Pulmonary hypertension in dogs happens when there’s higher than normal blood pressure in the arteries and capillaries of the lungs. This can occur when dogs’ arteries start to narrow, become obstructed, or receive too much blood flow.
Pulmonary hypertension can cause parts of the heart to become enlarged or function abnormally, which results in less oxygenated blood being pumped through dogs’ bodies.
Symptoms may include difficulty breathing, bluish skin, and exercise intolerance. Eventually, blood may start to pool in the body, and dogs can suffer from congestive heart failure.
If you see the signs of hypertension in your dog, then you must consult a veterinarian for a proper diagnosis and treatment. Here’s what you should know about the symptoms, causes, and treatments for pulmonary hypertension in dogs.
Symptoms Of Pulmonary Hypertension In Dogs
The symptoms of pulmonary hypertension in dogs arise when the blood doesn’t deliver enough oxygen from the lungs to the rest of the body. If it goes untreated, it can be fatal.
Here are a few signs that a dog might be suffering from pulmonary hypertension:
- Difficulty breathing
- Exercise intolerance
- Spitting up blood
- Bluish or purplish skin
- Enlarged abdomen
- Distended veins in the neck
- Heart murmur
- Weight loss
- Sudden death
Causes Of Pulmonary Hypertension In Dogs
There are several possible causes of pulmonary hypertension in dogs. Conditions that affect the lungs, heart, or blood can all lead to hypertension. It’s important to get a vet’s diagnosis so they can treat the underlying condition.
Here are a few possible causes of pulmonary hypertension in dogs:
- Blood vessel obstruction
- Adult respiratory distress syndrome
- Adrenal gland problems
- Kidney disease
- Pancreatic inflammation
- Immune-mediated diseases
- Heart disease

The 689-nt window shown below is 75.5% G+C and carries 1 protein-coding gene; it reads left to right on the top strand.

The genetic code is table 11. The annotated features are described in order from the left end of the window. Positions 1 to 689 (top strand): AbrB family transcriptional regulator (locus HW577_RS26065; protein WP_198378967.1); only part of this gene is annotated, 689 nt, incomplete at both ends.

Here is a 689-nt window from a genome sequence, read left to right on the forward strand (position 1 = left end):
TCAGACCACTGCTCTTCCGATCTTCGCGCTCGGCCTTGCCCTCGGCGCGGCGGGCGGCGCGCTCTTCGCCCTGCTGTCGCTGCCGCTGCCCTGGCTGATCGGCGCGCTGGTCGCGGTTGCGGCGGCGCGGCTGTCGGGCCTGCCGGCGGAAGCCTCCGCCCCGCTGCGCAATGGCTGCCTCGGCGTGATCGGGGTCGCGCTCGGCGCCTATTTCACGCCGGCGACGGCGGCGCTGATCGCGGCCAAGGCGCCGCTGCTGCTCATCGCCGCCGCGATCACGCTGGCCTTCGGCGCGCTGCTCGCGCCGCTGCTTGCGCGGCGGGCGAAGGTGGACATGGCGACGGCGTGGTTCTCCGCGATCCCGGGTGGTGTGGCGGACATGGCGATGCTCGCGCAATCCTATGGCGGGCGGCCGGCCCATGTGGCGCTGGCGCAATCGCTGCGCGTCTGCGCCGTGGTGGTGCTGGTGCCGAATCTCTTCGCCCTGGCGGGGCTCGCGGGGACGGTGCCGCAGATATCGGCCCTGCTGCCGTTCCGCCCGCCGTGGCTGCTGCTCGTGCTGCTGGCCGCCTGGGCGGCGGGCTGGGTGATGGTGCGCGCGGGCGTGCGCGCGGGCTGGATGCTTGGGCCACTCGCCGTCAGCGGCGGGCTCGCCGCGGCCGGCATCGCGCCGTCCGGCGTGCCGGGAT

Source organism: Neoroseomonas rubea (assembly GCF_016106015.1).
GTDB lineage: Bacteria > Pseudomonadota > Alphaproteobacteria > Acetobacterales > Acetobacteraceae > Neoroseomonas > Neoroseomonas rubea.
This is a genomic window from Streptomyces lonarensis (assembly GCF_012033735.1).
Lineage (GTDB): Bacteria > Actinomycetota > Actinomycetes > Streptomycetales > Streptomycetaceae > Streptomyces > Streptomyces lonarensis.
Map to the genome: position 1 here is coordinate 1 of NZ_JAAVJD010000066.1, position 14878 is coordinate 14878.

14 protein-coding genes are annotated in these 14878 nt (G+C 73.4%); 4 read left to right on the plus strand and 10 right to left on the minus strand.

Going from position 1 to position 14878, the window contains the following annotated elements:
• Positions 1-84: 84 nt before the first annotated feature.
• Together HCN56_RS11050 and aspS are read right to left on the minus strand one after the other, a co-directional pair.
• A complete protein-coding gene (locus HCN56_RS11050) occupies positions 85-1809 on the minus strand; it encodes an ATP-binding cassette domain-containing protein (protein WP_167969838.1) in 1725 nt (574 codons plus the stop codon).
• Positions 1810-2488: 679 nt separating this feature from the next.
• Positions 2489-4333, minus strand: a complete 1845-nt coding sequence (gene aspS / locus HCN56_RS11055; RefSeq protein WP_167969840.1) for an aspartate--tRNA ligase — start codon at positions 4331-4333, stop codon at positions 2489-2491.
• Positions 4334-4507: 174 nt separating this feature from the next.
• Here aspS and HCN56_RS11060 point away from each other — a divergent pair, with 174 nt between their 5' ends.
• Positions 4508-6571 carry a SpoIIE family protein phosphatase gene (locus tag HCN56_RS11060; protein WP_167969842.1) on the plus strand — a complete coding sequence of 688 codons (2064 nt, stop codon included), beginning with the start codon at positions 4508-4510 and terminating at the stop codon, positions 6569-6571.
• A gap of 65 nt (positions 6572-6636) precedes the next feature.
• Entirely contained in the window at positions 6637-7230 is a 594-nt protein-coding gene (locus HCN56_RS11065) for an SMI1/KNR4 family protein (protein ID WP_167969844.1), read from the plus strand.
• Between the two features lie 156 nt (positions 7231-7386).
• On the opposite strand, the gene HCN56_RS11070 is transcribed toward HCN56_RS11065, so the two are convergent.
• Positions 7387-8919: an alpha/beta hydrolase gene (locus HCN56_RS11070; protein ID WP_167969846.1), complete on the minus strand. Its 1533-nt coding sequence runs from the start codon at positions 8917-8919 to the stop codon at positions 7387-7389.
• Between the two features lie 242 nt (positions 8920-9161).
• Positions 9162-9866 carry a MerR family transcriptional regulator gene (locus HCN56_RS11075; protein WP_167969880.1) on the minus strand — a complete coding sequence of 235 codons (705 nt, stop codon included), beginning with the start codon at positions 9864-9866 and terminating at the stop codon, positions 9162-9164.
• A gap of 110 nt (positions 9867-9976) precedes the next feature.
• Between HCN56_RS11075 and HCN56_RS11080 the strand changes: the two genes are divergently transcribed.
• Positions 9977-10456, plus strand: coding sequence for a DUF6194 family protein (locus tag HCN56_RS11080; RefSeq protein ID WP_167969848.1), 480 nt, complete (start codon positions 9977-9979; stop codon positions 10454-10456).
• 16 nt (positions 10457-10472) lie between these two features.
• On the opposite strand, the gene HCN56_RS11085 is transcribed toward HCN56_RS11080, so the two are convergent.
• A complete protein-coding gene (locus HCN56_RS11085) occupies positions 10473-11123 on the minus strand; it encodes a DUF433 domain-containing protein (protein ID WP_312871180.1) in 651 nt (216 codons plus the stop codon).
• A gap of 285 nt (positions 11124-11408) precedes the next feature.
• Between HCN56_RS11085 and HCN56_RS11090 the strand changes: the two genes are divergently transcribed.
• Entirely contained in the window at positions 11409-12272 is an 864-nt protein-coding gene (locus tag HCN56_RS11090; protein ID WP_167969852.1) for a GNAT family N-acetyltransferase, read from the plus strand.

- Living at high altitudes
Treatments For Pulmonary Hypertension In Dogs
Treatment for pulmonary hypertension in dogs depends on how severe the condition is and what’s causing it.
If a dog is having severe breathing difficulties, a vet may hospitalize them and give oxygen therapy, as well as medication to make breathing passages dilate to allow more air to pass through. Other drugs may help remove fluid from the lungs or treat congestive heart failure.
Once symptoms are under control, care should continue at home. This includes keeping dogs in a stress-free environment and reducing physical pressure.
Dogs with pulmonary hypertension should avoid extreme cold or heat, as well as dry air, secondhand smoke, and high altitudes. Activity might need to be restricted, and a low sodium diet may be prescribed.
If a vet finds underlying causes, then those may need to be treated, as well. Treatment for infections may include antibiotics or other drugs. Diseases of the kidneys, heart, adrenal glands, and immune system will require strict monitoring and care. Heartworm and some forms of cancer may need further surgical treatment.
Dogs will also need follow-up vet exams to keep an eye on blood pressure and make sure the heart functions properly. Damage to the heart or lungs may be irreversible, and treatment may focus more on making dogs comfortable, rather than curing them.
Does your dog have pulmonary hypertension? How do you keep symptoms under control? Let us know in the comments below!